There are precedents for this way of conceiving political change. In late 18th century France, as the old regime tottered, the most significant developments on the political scene came not in the movements of protest or the institutions of state which sought to head them off. They came, rather, in the very language itself. Journalists and pamphleteers, together with the occasional dissenting administrator or priest, were forging out of an older language of justice and popular rights a new rhetoric of public action.
Unable to confront the monarchy head-on, they set about depriving it of legitimacy by imagining and expressing objections to the way things were and positing alternative sources of authority in whom ‘the people’ could believe. In effect, they invented modern politics: and in so doing quite literally discredited everything that had gone before. By the time the Revolution itself broke out, this new language of politics was thoroughly in place: indeed, had it not been, the revolutionaries themselves would have had no way to describe what they were doing. In the beginning was the word.
Today, we are encouraged to believe in the idea that politics reflects our opinions and helps us shape a shared public space.
Politicians talk and we respond—with our votes. But the truth is quite other. Most people don’t feel as though they are part of any conversation of significance. They are told what to think and how to think it. They are made to feel inadequate as soon as issues of detail are engaged; and as for general objectives, they are encouraged to believe that these have long since been determined.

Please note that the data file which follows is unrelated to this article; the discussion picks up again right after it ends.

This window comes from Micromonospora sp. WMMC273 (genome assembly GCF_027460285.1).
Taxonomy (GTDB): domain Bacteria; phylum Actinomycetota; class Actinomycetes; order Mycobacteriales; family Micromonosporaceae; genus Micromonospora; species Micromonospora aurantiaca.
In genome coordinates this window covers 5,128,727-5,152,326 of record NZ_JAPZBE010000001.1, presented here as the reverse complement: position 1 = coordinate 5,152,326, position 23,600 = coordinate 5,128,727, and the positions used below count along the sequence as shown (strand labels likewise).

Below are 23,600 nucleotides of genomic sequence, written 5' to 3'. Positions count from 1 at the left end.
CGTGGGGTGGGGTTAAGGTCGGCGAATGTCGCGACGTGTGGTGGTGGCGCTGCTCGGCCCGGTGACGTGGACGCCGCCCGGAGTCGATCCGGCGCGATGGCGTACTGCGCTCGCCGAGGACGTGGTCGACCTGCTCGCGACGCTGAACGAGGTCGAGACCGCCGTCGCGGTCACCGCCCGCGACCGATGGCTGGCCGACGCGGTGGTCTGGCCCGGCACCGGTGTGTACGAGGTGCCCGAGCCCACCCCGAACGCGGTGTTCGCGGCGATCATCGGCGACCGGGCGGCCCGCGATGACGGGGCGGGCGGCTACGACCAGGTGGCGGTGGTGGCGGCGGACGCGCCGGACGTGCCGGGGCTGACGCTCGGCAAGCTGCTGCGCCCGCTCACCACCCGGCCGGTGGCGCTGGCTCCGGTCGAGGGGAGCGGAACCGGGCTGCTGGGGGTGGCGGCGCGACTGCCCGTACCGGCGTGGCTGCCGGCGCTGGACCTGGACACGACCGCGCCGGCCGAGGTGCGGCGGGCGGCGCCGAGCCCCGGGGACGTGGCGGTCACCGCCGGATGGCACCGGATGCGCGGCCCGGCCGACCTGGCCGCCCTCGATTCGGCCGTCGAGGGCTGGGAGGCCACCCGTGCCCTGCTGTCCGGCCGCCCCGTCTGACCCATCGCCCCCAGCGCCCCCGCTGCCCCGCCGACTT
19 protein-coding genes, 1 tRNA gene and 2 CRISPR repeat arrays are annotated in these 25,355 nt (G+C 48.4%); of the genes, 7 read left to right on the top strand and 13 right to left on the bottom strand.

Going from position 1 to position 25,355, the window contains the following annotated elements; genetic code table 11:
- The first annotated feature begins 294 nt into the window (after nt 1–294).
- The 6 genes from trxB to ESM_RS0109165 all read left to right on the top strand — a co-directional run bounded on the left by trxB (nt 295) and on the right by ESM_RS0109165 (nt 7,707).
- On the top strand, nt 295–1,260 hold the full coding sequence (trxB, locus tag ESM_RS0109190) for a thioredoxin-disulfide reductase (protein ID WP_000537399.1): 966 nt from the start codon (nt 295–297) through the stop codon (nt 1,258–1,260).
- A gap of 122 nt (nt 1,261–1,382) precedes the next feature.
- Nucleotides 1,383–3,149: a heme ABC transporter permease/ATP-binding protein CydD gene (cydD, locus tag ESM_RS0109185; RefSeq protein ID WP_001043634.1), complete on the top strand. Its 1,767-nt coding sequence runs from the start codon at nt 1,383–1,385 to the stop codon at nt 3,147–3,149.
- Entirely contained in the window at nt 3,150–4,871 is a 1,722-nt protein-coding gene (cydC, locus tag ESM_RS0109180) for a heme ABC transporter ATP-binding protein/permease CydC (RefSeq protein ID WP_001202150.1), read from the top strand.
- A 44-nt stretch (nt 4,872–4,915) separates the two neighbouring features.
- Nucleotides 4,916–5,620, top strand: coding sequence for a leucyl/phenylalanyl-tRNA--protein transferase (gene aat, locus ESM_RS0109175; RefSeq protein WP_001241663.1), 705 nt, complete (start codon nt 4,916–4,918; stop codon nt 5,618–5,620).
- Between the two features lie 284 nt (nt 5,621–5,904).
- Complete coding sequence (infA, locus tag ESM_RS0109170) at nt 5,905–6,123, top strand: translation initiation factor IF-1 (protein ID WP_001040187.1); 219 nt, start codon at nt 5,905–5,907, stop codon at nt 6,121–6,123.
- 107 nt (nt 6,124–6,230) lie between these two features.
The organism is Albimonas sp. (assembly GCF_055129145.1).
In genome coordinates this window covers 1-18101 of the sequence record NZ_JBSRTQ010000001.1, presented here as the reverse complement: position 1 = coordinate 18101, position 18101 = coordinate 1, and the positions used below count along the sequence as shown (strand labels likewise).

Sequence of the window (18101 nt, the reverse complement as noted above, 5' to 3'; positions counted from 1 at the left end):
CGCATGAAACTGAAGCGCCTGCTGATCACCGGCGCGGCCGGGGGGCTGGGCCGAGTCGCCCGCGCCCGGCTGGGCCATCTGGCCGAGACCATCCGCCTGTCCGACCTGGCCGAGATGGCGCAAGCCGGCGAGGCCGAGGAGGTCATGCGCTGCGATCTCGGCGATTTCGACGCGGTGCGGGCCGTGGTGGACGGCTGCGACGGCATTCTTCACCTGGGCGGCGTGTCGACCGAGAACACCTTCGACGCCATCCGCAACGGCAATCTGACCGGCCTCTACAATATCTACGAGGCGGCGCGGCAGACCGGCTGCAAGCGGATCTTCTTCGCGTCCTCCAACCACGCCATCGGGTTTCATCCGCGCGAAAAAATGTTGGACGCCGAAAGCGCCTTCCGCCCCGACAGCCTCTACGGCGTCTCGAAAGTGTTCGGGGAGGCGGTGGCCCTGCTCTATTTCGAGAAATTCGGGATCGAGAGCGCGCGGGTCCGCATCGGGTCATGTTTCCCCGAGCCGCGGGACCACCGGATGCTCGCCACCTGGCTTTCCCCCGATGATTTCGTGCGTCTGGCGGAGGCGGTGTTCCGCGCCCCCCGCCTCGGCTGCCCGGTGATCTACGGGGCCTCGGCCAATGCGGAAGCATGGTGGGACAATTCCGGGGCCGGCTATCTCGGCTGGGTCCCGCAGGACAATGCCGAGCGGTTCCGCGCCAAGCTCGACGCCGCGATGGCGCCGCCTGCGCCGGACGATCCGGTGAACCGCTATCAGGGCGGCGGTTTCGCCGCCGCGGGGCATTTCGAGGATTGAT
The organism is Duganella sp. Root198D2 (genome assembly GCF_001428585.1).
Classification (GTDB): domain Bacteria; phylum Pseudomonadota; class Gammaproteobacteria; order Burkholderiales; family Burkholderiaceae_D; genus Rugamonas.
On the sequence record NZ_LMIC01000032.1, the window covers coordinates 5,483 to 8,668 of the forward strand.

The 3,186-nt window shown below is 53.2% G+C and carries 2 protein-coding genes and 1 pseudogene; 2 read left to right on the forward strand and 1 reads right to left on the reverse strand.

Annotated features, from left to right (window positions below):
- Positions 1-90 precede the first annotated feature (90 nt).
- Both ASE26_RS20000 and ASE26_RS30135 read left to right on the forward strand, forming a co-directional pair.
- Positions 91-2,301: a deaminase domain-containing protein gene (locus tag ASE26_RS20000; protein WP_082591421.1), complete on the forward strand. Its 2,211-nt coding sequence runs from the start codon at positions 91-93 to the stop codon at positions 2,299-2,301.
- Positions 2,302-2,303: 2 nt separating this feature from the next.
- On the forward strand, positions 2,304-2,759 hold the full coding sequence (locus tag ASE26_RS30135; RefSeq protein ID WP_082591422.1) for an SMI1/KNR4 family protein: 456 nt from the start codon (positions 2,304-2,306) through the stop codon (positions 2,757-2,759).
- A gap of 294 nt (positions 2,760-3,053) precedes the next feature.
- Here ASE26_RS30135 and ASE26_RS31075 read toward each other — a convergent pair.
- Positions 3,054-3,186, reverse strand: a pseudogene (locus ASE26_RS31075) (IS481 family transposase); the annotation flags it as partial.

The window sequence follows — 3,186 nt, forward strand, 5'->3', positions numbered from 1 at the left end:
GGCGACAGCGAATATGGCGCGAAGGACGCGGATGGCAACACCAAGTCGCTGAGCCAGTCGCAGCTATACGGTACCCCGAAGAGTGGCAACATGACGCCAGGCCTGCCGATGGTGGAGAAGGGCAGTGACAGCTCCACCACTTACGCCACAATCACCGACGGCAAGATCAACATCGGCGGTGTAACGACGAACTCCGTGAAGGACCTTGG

The perverse effects of this suppression of genuine debate are all around us. In the US today, town hall meetings and ‘tea parties’ parody and mimic the 18th century originals. Far from opening debate, they close it down. Demagogues tell the crowd what to think; when their phrases are echoed back to them, they boldly announce that they are merely relaying popular sentiment. In the UK, television has been put to strikingly effective use as a safety valve for populist discontent: professional politicians now claim to listen to vox populi in the form of instant phone-in votes and popularity polls on everything from immigration policy to pedophilia. Twittering back to their audience its own fears and prejudices, they are relieved of the burden of leadership or initiative.
Meanwhile, across the Channel in republican France or tolerant Holland, ersatz debates on national identity and criteria for citizenship substitute for the political courage required to confront popular prejudice and the challenges of integration. Here too, a ‘conversation’ appears to be taking place. But its terms of reference have been carefully pre-determined; its purpose is not to encourage the expression of dissenting views but to suppress them. Rather than facilitate public participation and diminish civic alienation, these ‘conversations’ simply add to the widespread distaste for politicians and politics. In a modern democracy it is possible to fool most of the people most of the time: but at a price.
We need to re-open a different sort of conversation. We need to become confident once again in our own instincts: if a policy or an action or a decision seems somehow wrong, we must find the words to say so. According to opinion polls, most people in England are apprehensive about the helter-skelter privatization of familiar public goods: utilities, the London Underground, their local bus service and the regional hospital, not to mention retirement homes, nursing services and the like. But, when they are told that the purpose of such privatizations has been to save public money and improve efficiency, they are silent: who could dissent?